Hey you lot! So it’s been a while since I have posted, I have been super busy out and about on the bike.
I’ve had a chance to settle into the rides, get some regular routes and it’s been fun taking different people out and I just love hearing the guests perspective on the riding here too.
The main questions I always get asked are, ‘what is it really like?’ ‘Are the roads safe?’ ‘Is it really that hilly? ‘Will I make it??!’
Well. Let me tell you what cycling in Zankynthos is REALLY like!
The roads here are absolutely stunning! If you’ve never visited here before, you may expect the road surfaces to be a bit hit and miss and although there is the odd rough patch the surface is surprisingly smooth and well kept.
Although the roads are small and not very wide, this is not a problem as they are not so busy and these cute lanes lead through gorgeous little olive groves, opening out into lush mountain sides filled with green fir trees.
The smell of eucalyptus and lavenders fill the air as you free wheel through the beautiful landscape.
As for traffic, most greek drivers are more likely to stop and ask you where you are from and what you are doing then trying to run you down like back home! They always give you a beep, but more to say hello and make you aware of them and instead of flipping the bird at you, they will give you a cheery wave as you pass.
Now that I’ve found my routes and get out often, I enjoy seeing the regular sights.
I see the bread man in his van driving down the hill and dream of those oversized sugar ringed donuts as I slog up the 30 minutes climb towards Volimes – one of the little towns here.
The dream is always cut short by the regular goat trail walk where the goats cross the road most politely at around 07:35 every morning. They have been trained well, as they see me coming they will pause and let me pass before continuing to cross the road and carry on their mountain trail, the sound of the little bells around their necks ringing in my ears.
As I continue climbing up the hill I see the regular locals on their bikes or in their trucks all heading towards their daily routines and they all give me a knowing nod.
A farmer sits by the side of the road watching his cattle and will wave as I cycle by. A lone donkey on a rope chews through the grass and doesn’t seem phased as I cant help but shout ‘Donkey!’ in a Shrek like accent every time I go by – although, I am sure I can make out a cheeky little smile from my four legged friend.
As I continue to climb I cant help but notice just how quiet it is, sometimes near the top I like to stop and look down and enjoy the silence, it really is peaceful up here and because of the interchangeable scenery you just wouldn’t think you were in Greece sometimes. One view you can look down across the dried out fire tracks, the rocky landscapes and small windy roads leading down to the beautiful coast and on the other side is lush green pine trees covering the hillsides, this island really is gorgeous and as I always set off early to avoid the heat of the day the views only get better as the sun comes up and encases everything with a golden glow.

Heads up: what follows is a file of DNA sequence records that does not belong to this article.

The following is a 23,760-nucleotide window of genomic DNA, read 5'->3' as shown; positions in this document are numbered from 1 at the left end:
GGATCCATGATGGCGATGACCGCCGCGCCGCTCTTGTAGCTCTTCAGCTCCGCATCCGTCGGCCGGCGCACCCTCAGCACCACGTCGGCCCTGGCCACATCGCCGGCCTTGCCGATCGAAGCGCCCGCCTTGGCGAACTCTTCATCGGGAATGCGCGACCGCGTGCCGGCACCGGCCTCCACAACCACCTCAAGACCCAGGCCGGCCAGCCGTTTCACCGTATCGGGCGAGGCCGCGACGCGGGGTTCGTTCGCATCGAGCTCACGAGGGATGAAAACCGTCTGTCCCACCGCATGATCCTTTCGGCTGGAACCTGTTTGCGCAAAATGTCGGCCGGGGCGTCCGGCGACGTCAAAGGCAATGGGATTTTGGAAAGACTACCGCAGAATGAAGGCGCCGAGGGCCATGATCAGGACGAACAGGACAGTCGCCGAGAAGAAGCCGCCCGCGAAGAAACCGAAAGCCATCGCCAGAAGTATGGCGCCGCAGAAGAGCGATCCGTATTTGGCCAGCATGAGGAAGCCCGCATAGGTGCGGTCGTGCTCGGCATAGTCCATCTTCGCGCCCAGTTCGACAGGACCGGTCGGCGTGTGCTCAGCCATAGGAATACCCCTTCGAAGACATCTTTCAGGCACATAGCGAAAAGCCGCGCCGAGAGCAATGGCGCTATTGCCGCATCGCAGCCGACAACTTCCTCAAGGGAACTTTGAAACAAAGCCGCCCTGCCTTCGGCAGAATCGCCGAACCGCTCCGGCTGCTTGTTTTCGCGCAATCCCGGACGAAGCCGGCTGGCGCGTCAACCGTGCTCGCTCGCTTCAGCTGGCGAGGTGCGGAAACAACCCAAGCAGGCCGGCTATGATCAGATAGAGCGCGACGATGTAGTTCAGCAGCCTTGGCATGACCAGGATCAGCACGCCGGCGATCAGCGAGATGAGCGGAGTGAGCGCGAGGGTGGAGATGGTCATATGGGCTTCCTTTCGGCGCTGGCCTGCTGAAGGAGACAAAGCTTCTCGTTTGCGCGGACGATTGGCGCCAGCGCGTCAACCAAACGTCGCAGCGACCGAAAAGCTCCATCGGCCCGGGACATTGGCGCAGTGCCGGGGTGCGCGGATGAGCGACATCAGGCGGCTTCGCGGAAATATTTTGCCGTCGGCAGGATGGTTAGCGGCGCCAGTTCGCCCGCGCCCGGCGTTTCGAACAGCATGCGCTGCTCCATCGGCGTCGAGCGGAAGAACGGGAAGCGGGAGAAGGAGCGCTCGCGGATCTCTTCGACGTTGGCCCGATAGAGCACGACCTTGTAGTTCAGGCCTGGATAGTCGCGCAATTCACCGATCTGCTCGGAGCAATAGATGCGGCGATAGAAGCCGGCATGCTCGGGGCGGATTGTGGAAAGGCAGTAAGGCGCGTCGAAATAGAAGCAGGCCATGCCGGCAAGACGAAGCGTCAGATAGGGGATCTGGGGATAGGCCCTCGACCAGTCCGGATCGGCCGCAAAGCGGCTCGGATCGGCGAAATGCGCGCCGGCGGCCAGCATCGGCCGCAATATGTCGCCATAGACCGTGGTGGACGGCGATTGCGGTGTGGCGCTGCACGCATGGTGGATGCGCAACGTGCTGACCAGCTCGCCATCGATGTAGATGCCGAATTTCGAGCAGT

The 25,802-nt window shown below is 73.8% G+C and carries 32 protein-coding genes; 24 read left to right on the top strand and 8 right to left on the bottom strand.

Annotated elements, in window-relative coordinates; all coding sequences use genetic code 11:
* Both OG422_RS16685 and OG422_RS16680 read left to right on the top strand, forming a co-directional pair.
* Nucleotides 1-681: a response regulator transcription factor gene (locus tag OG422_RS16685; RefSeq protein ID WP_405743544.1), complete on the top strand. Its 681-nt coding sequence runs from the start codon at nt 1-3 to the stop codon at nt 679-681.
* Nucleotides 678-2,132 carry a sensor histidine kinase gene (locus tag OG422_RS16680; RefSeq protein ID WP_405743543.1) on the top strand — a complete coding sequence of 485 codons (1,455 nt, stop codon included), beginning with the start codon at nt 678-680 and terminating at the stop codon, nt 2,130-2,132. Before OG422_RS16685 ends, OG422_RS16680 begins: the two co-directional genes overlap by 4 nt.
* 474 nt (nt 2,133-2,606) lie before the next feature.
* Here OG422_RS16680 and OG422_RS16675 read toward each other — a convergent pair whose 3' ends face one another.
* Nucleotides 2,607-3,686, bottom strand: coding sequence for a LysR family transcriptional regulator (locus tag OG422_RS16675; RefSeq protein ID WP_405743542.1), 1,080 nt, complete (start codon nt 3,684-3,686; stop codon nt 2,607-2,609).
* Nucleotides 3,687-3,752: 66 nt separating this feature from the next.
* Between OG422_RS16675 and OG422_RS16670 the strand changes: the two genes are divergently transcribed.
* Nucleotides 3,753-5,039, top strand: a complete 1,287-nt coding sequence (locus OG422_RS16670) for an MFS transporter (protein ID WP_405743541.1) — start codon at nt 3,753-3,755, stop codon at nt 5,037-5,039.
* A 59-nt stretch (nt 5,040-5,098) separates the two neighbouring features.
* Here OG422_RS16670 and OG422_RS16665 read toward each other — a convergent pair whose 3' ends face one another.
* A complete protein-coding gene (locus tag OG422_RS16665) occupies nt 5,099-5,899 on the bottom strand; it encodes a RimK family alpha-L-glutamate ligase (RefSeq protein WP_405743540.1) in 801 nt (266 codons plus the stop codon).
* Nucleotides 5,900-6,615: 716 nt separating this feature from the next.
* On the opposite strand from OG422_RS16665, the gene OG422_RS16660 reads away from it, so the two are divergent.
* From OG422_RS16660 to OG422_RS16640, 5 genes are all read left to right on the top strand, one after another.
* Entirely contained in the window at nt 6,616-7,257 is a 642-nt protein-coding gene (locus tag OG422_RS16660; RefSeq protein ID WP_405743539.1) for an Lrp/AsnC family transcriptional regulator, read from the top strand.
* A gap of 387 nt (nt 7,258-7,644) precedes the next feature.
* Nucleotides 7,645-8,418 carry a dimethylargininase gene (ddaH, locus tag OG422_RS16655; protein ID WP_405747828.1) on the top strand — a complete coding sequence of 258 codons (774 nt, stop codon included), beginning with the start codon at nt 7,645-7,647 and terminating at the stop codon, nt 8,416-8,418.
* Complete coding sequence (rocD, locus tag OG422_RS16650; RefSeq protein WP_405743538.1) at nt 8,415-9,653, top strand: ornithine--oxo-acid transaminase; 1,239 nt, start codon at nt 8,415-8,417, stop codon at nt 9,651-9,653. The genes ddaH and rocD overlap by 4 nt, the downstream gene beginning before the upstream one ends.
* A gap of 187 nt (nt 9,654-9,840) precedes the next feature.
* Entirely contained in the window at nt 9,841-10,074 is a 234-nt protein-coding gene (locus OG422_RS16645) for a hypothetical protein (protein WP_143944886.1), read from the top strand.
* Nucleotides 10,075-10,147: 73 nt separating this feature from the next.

I pass through the town and back towards the forest, where I cycle past a random selection of white benches by the side of the road and opposite a stall where a woman appears later in the day to sell honey from the little bee hives that are next to the benches… I always approach this part of the journey with caution, as I’m not the only person to have a bee fly inside my jersey, the little git stung me three times in the armpit!!
All this and more before I even reach my destination – The Shipwreck (featured photo). This is one of the regular routes I take people to – a viewpoint high up that looks down onto ‘Shipwreck Beach’ or also known as ‘Smugglers Cove’.
This beach is famous world wide and is one of the most photographed beaches in the world because of its crystal blue waters.
The island is kind of split from east to west, with the east being flatter and busier and the west being hillier and quieter, although even north east of the island, which is where I am situated it is very hilly and so the flattest sections I can find is in the south east corner, near Zankynthos and past the airport and so on my ‘Round the Island’ route I take, once we can get out over the hills in the north and head south we are greeted with some flattish sections we can try and get some speed and good pace along before hitting a big climb into the west where the roads then undulate all the way back into the north.
The main road pretty much runs around the island in a circle and there are roads that shoot off down to little coves and hidden beaches. It is these roads which I find incredible to descend on – they are long, fast, with sweeping hairpins, the roads surfaces are surprisingly great and the views are just so incredible I really cant help but say ‘wow’ every time I ride down them.
Once you get to the bottom, you are rewarded with gorgeous little bays and ports with crystal blue waters that look so inviting, but once your over the thrill of the descent, you have to face the long climb back out onto the main road and although this can be quite a slog in the heat you are so distracted with how stunning it is your back to the top before you know it!
There is so much more and I could spend hours describing to you its beauty as I find something new everyday I ride. Yes it is hilly, yes it is challenging and the heat is hard work but the views and the awesome descents are so worth it!
Who knew Zante was such a hidden gem for cycling??